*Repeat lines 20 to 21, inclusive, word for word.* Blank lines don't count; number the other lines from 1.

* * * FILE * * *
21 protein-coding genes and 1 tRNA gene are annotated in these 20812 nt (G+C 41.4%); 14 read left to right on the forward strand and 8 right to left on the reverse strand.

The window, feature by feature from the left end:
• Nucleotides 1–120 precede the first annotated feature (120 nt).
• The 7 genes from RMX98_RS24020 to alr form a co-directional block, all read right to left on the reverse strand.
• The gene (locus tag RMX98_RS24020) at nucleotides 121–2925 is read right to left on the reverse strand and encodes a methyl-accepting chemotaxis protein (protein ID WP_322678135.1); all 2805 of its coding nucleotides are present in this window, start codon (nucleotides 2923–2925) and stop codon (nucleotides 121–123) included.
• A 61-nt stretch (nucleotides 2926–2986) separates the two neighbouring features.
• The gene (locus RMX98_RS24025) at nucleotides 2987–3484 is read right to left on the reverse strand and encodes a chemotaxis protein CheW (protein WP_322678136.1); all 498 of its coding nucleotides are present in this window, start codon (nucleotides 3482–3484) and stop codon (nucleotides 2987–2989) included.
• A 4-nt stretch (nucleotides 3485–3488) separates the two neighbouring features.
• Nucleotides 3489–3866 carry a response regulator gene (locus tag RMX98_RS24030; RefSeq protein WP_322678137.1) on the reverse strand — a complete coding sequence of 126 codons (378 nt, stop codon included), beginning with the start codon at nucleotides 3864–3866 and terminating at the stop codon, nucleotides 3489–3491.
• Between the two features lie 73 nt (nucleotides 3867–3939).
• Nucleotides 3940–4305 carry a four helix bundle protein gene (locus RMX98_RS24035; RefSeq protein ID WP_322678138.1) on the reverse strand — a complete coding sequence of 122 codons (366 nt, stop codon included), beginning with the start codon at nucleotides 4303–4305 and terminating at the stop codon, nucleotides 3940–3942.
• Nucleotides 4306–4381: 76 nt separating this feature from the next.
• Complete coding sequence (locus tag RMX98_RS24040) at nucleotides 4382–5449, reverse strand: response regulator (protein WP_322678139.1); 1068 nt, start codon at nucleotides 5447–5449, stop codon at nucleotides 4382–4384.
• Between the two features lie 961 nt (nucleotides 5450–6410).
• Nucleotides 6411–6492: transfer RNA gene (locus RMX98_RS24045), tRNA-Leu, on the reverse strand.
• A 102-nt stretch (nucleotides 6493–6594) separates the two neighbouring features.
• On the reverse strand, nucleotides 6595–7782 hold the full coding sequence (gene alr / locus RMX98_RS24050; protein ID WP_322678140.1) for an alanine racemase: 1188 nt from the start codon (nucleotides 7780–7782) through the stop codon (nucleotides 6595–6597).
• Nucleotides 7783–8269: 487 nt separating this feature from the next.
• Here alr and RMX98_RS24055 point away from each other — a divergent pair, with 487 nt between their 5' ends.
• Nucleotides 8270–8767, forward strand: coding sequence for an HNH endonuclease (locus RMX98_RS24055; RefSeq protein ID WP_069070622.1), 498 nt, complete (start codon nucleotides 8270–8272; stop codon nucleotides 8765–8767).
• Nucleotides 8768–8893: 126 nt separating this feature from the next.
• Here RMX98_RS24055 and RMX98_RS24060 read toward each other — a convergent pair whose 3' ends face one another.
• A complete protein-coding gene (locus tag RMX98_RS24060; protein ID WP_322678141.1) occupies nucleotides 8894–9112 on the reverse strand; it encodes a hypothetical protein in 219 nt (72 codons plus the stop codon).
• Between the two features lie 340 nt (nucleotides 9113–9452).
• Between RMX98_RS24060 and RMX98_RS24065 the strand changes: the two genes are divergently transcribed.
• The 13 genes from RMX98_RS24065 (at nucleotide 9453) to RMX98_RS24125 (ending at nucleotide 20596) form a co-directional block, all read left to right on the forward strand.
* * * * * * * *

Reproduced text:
• Nucleotides 8270–8767, forward strand: coding sequence for an HNH endonuclease (locus RMX98_RS24055; RefSeq protein ID WP_069070622.1), 498 nt, complete (start codon nucleotides 8270–8272; stop codon nucleotides 8765–8767).
• Nucleotides 8768–8893: 126 nt separating this feature from the next.